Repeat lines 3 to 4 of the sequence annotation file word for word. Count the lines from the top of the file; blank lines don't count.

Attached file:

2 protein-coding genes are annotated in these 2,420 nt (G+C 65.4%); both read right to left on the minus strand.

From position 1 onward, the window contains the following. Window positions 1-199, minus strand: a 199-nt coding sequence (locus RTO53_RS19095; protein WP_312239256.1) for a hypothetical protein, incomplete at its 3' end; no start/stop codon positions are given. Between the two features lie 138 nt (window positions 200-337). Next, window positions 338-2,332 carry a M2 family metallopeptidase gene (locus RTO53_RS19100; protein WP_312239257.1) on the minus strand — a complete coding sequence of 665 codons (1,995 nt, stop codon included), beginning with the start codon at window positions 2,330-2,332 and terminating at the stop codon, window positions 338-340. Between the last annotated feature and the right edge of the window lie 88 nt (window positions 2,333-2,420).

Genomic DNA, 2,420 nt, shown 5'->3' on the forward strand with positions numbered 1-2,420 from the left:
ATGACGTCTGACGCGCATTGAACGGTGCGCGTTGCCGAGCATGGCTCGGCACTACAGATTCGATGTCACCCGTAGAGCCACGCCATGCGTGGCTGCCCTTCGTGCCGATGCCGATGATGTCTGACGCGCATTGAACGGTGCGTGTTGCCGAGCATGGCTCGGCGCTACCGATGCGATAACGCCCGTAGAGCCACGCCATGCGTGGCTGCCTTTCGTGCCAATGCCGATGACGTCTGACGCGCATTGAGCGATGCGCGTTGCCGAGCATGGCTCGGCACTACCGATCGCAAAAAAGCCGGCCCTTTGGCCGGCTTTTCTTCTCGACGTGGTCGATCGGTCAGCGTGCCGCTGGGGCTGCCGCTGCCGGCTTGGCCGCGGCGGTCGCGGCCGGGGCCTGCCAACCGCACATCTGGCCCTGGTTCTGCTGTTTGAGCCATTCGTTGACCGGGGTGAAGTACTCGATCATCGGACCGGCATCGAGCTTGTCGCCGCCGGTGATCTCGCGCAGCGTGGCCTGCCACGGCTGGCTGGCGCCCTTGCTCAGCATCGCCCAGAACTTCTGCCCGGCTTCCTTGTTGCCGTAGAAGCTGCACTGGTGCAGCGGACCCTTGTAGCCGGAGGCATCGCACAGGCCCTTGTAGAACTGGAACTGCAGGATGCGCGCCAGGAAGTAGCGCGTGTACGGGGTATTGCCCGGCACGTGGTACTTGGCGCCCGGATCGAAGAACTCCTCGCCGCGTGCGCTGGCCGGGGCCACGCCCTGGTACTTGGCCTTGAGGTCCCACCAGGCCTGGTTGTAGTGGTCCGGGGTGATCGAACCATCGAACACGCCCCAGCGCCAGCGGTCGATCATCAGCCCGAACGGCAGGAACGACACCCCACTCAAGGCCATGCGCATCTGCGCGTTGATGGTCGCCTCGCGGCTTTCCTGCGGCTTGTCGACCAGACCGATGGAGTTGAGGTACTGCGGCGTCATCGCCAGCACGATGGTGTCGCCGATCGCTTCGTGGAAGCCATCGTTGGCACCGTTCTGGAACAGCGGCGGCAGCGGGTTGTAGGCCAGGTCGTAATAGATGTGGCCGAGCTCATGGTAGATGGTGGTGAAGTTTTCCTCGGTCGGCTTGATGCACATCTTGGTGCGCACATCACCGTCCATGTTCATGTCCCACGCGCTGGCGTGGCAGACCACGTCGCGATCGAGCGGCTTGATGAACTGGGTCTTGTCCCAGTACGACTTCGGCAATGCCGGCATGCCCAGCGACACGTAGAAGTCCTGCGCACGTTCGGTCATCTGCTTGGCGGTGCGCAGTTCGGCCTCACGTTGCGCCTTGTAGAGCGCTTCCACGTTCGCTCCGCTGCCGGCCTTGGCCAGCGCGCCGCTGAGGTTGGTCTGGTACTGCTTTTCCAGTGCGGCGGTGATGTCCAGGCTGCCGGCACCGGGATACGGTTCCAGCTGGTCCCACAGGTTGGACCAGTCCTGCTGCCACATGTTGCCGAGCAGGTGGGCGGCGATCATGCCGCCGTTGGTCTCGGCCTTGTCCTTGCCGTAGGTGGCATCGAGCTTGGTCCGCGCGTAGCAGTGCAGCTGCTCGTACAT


Genomic DNA, 2,420 nt, shown 5'->3' on the forward strand with positions numbered 1-2,420 from the left:
ATGACGTCTGACGCGCATTGAACGGTGCGCGTTGCCGAGCATGGCTCGGCACTACAGATTCGATGTCACCCGTAGAGCCACGCCATGCGTGGCTGCCCTTCGTGCCGATGCCGATGATGTCTGACGCGCATTGAACGGTGCGTGTTGCCGAGCATGGCTCGGCGCTACCGATGCGATAACGCCCGTAGAGCCACGCCATGCGTGGCTGCCTTTCGTGCCAATGCCGATGACGTCTGACGCGCATTGAGCGATGCGCGTTGCCGAGCATGGCTCGGCACTACCGATCGCAAAAAAGCCGGCCCTTTGGCCGGCTTTTCTTCTCGACGTGGTCGATCGGTCAGCGTGCCGCTGGGGCTGCCGCTGCCGGCTTGGCCGCGGCGGTCGCGGCCGGGGCCTGCCAACCGCACATCTGGCCCTGGTTCTGCTGTTTGAGCCATTCGTTGACCGGGGTGAAGTACTCGATCATCGGACCGGCATCGAGCTTGTCGCCGCCGGTGATCTCGCGCAGCGTGGCCTGCCACGGCTGGCTGGCGCCCTTGCTCAGCATCGCCCAGAACTTCTGCCCGGCTTCCTTGTTGCCGTAGAAGCTGCACTGGTGCAGCGGACCCTTGTAGCCGGAGGCATCGCACAGGCCCTTGTAGAACTGGAACTGCAGGATGCGCGCCAGGAAGTAGCGCGTGTACGGGGTATTGCCCGGCACGTGGTACTTGGCGCCCGGATCGAAGAACTCCTCGCCGCGTGCGCTGGCCGGGGCCACGCCCTGGTACTTGGCCTTGAGGTCCCACCAGGCCTGGTTGTAGTGGTCCGGGGTGATCGAACCATCGAACACGCCCCAGCGCCAGCGGTCGATCATCAGCCCGAACGGCAGGAACGACACCCCACTCAAGGCCATGCGCATCTGCGCGTTGATGGTCGCCTCGCGGCTTTCCTGCGGCTTGTCGACCAGACCGATGGAGTTGAGGTACTGCGGCGTCATCGCCAGCACGATGGTGTCGCCGATCGCTTCGTGGAAGCCATCGTTGGCACCGTTCTGGAACAGCGGCGGCAGCGGGTTGTAGGCCAGGTCGTAATAGATGTGGCCGAGCTCATGGTAGATGGTGGTGAAGTTTTCCTCGGTCGGCTTGATGCACATCTTGGTGCGCACATCACCGTCCATGTTCATGTCCCACGCGCTGGCGTGGCAGACCACGTCGCGATCGAGCGGCTTGATGAACTGGGTCTTGTCCCAGTACGACTTCGGCAATGCCGGCATGCCCAGCGACACGTAGAAGTCCTGCGCACGTTCGGTCATCTGCTTGGCGGTGCGCAGTTCGGCCTCACGTTGCGCCTTGTAGAGCGCTTCCACGTTCGCTCCGCTGCCGGCCTTGGCCAGCGCGCCGCTGAGGTTGGTCTGGTACTGCTTTTCCAGTGCGGCGGTGATGTCCAGGCTGCCGGCACCGGGATACGGTTCCAGCTGGTCCCACAGGTTGGACCAGTCCTGCTGCCACATGTTGCCGAGCAGGTGGGCGGCGATCATGCCGCCGTTGGTCTCGGCCTTGTCCTTGCCGTAGGTGGCATCGAGCTTGGTCCGCGCGTAGCAGTGCAGCTGCTCGTACAT